who merely like a good tune. He is a gift to the jingle writer, a menace to the serious musician. A world without Beethoven would be much poorer than one without Mozart.

    These are heretical thoughts, knowingly contradicting the writings of such pensive interpreters as Artur Schnabel and Alfred Brendel, who find qualities in Mozart that are denied to non-playing analysts. That said, I don't suppose Schnabel or Brendel was ever exposed to a whole evening of assorted Nachtmusik, let alone a month of Mostly
    Mozart. To get the best out of Mozart, he must be protected from compendium festivals and the boxed-set mentality that helped wreck the classicalrecord industry with indiscriminate compilations. He is, in my experience, a definable health risk. Too much Mozart makes you short-tempered.

    The first months of my Mozart-free year have been aural bliss, eliminating sweetmeats and embracing healthy fibre. I was learning to love Haydn and respect Gluck when, last
    Thursday at a friend s birthday concert at the Wigmore Hall, they slipped in the Soave Trio from Così fan tutte and I was done for. I wanted more; I craved the crowning sextet that is probably the greatest concerted aria ever conceived.

    Talking at dinner to a mathematics professor, we could not between us fathom how, with such simple intervals, Mozart penetrated the very core of the human soul. He is, tout court, a life-force. To be taken as prescribed, not to
    exceed the stated dose.

  2. #2

    0 Not allowed!

    One more article

    Everyone from Hitler to Nasa has used him. As the Barbican mounts a festival of his music, Peter Conrad wonders what Mozart means now

    Peter Conrad
    Sunday July 7, 2002
    The Observer

    'Mozart', George Solti once asserted, 'makes you believe in God.' I'm not sure I'd go quite that far, but as the Barbican tunes up for its first Mostly Mozart festival, I suppose
    we can all agree to believe in Mozart. Certainly, our society accredits what CD marketers call 'the Mozart effect': an infusion of grace, geniality and sunny enlightenment
    that supposedly makes unborn babies more intelligent if you play his music to them while they snooze in the womb.

    Ingmar Bergman's version of The Magic Flute, to be shown as part of a film season that supplements the Barbican concerts, begins by rounding up an assortment of
    children from all over the world and watches as their faces are irradiated by joy and wonder as they listen to the opera's overture. As Arthur Miller succintly put it: 'Mozart is

    Those who knew the man himself would have been astonished by his latterday enshrinement. Mozart's contemporaries insisted on his imperfections. Everyone commented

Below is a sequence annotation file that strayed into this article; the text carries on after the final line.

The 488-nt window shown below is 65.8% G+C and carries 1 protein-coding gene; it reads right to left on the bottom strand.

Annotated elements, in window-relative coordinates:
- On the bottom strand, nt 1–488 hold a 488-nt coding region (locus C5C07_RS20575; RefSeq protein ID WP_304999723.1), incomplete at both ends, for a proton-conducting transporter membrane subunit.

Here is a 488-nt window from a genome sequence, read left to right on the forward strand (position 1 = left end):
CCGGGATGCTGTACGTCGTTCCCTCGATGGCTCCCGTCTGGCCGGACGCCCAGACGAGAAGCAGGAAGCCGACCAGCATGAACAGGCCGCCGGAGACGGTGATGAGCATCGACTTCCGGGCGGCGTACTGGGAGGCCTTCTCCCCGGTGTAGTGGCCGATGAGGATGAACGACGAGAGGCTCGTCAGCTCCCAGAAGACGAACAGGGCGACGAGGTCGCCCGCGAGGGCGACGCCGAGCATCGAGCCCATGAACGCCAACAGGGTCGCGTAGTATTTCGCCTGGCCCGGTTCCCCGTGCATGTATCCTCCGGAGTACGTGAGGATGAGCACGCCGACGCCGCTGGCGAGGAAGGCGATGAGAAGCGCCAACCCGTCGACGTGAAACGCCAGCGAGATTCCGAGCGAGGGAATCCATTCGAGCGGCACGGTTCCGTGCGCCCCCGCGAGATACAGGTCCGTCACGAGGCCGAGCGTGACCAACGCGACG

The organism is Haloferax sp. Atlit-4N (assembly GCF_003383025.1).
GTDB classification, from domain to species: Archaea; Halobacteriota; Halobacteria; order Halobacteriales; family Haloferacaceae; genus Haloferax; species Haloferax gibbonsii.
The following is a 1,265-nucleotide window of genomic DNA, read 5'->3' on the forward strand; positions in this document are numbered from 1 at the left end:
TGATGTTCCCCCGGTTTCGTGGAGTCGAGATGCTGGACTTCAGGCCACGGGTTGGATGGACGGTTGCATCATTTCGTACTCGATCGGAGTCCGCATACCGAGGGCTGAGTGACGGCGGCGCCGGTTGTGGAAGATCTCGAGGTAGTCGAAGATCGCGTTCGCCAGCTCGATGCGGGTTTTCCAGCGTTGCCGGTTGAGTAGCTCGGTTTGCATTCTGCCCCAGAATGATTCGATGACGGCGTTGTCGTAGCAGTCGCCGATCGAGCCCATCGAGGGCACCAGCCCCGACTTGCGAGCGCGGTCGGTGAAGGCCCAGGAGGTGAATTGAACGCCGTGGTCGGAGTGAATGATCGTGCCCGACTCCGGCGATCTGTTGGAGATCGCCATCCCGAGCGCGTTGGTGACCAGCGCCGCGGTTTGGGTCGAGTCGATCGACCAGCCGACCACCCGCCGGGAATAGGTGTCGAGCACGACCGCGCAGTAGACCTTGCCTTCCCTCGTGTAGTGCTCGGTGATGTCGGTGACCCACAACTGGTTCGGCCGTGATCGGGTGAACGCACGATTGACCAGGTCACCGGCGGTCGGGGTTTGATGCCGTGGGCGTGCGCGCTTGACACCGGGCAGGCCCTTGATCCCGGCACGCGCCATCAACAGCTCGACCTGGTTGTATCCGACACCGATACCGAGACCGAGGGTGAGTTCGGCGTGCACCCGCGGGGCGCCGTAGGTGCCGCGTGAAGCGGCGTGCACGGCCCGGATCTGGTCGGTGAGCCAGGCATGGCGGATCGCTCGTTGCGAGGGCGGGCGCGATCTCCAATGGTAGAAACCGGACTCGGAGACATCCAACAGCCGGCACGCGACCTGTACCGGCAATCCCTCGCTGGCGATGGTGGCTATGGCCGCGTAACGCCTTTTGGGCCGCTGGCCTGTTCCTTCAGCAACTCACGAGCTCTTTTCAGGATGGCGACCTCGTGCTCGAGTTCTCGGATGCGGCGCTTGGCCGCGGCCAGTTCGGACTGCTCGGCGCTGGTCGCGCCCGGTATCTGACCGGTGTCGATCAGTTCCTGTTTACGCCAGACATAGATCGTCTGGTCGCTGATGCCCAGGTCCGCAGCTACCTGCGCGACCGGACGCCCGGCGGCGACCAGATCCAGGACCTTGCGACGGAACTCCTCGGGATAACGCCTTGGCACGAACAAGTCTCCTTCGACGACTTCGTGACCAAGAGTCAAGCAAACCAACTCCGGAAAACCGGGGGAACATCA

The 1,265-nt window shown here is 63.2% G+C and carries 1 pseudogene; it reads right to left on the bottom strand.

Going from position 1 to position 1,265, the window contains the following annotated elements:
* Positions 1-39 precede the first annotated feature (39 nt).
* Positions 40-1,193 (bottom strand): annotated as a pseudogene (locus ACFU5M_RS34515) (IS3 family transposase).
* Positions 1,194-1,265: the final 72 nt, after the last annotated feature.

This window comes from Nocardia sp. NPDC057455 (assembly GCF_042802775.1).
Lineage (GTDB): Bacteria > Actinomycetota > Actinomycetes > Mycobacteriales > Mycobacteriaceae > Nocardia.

on the pointy preponderance of his nose; even his wife Constanze admitted that she initially ignored him because he was so small, so unimportant. His size perhaps
    announced the infant prodigy's stubborn refusal to grow up. Although the nineteenth century came to think of him as a divine child, Mozart's letters reveal a mucky and
    fractious infantilism. His humour was sniggeringly coprophiliac.

    Prudish scholars used to suppress his letters to his cousin 'Bäsle', believing that their coarse teasing disgraced him. In fact, his unhinged word play and seditious punning
    offer a privileged, intimate glimpse of the restlessly ingenious genius, who once described himself - in a letter to his mother - as a dog with fleas, agitated by creative fits
    that would not let him rest.

    The romantics, overlooking these earthy foibles, raised Mozart to the sky. Berlioz acclaimed him as 'this celestial genius, whom I worshipped'. Schubert was sure of his
    redemptive power and thought that his music allowed us to eavesdrop on 'a better world'. In 1855, in a story about Mozart's journey to Prague for the first performance of
    Don Gio vanni , Eduard Mörike presented him as a seraphic innocent, extending a Christ-like charity to all comers and thereby dooming himself to be sacrificed.

    Even Mozart's name seemed to hint at supernatural parentage. He was baptised Theophilus, which he latinised to Amadeus and sometimes wrote as Amadé. This enabled
    him to boast that he was beloved of God, if not related to him. The fantasist E.T.A. Hoffmann adopted Amadeus as his own third name, hoping to graft himself on to this
    family tree. But Wolfgang and Amadeus represented alternative identities and remained at odds. Peter Shaffer's play takes Mozart's middle name as its title, but has
    Constanze address him, familiarly and undevoutly, as 'Wolfi'. Anthony Burgess, in a study published during the 1991 bicentenary of Mozart's death, set blithe Amadeus
    against the worldly detractors - Salzburg's tyrannical archbishop, the dim-witted emperor and his rancorous courtiers - whom he calls 'the Wolf Gang'. Gustav Mahler died